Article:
New ads warn potential immigrants of the risks of illegally crossing into the U.S. Above, a group of Mexicans cross a wire fence on their way to the U.S. March 1, 2006. Omar Torres/AFP/Getty Images

A new advertising campaign launched by the U.S. Customs and Border Protection agency warns aspiring migrants in Mexico and three Central American countries about the dangers of illegal immigration. In the ads, the agency alerts people about the risks of detention and deportation -- as well as the tightened security along the border -- in an attempt to dissuade them from making the trek.

"This campaign is designed to inform potential migrants in Mexico and Central America on the realities of the journey north -- smugglers have no respect for human life," agency Commissioner R. Gil Kerlikowske said in a statement cited by KGBT-TV in Harlingen, Texas. "It is crucial to be made aware of the facts and the immigration policies of the United States before risking their lives."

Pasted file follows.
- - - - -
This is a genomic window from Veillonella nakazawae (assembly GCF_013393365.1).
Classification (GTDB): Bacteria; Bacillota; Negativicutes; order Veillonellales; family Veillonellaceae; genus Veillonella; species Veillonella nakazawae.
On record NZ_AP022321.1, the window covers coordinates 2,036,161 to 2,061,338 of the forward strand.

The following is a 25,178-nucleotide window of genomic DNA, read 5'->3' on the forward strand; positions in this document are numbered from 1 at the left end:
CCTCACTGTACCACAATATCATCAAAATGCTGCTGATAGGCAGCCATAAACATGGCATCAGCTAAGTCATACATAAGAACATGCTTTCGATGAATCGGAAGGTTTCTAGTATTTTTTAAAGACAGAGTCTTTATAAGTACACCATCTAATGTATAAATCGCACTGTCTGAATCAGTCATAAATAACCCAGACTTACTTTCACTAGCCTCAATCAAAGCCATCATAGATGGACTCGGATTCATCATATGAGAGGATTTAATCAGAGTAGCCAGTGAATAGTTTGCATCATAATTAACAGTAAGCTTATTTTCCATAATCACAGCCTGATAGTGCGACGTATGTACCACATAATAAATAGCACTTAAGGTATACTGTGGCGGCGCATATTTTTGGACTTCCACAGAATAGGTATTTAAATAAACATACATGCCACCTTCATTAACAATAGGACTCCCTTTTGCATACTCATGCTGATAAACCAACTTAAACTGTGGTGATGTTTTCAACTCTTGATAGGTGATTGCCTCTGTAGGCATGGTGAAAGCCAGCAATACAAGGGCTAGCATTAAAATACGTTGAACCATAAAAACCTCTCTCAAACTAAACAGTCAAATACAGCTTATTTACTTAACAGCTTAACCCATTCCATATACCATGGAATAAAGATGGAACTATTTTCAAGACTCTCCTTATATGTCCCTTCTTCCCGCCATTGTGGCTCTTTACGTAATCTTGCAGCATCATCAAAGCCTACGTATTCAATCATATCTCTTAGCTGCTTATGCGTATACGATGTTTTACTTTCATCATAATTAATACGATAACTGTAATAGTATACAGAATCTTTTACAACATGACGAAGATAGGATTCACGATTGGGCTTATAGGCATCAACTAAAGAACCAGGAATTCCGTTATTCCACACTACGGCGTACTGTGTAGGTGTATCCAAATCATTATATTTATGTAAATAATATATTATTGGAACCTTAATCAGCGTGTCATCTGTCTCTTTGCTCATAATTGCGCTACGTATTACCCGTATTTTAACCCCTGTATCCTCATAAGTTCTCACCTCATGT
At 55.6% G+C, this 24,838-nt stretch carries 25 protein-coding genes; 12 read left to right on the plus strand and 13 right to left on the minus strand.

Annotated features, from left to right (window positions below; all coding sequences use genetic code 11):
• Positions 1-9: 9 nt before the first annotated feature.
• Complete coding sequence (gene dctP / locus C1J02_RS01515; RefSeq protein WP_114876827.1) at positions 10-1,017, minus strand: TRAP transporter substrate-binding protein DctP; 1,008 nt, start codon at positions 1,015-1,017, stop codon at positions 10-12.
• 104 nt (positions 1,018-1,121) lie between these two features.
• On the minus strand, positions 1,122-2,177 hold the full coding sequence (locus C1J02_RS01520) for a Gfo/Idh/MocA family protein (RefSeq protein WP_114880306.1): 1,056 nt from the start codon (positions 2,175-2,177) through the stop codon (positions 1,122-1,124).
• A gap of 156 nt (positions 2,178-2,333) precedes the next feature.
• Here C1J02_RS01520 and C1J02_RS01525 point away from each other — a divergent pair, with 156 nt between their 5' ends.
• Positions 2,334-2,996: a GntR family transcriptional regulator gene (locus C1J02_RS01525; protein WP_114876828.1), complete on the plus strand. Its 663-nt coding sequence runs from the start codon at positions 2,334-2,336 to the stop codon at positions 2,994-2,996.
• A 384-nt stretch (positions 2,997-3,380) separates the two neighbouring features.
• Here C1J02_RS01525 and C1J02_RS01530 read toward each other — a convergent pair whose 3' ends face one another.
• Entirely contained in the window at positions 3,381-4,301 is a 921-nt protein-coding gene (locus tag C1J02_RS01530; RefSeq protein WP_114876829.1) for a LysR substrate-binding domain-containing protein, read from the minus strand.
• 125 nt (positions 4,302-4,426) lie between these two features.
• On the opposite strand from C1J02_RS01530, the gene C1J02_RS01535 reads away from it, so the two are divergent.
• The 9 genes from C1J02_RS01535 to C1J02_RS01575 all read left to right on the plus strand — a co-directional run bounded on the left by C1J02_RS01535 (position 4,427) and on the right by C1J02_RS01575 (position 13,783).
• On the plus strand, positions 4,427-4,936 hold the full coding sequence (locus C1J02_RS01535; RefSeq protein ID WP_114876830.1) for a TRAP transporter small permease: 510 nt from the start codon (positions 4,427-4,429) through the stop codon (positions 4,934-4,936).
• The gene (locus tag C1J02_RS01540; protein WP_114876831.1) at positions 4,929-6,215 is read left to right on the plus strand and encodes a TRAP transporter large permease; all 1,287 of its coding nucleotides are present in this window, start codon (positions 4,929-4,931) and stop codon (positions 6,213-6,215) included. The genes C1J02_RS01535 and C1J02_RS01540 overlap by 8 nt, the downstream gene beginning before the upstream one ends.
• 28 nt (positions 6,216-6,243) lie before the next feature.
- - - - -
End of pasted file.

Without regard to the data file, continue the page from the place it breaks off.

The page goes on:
The campaign targets people in El Salvador, Guatemala and Honduras, as well as Mexico, with separate pages on a Customs and Border Protection website, titled "Know the Facts," for each country. In four separate 30-second videos -- each only slightly different to cater to the national population -- the agency warns against trusting human smugglers.

"The United States immigration law itself has not changed and those trying to cross the border without proper documents do not have 'permission' and will be the subjects for immediate deportation under President [Barack] Obama's recently announced immigration guidelines,” one ad says, according to a KGBT translation. "If anyone says or promises something different, please, do not believe them. Protect yourself!"

The campaign comes as U.S. border agents continue to struggle to stem the flow of immigrants crossing the country's southern border illegally. Their number surged in July, as detention facilities were criticized by immigrant-rights activists.

Obama has pushed for immigration reform in recent months, but has fought an uphill battle in federal courts. The president has sought to allow millions of undocumented immigrants to come forward for deportation relief and work permits, as CNN reported.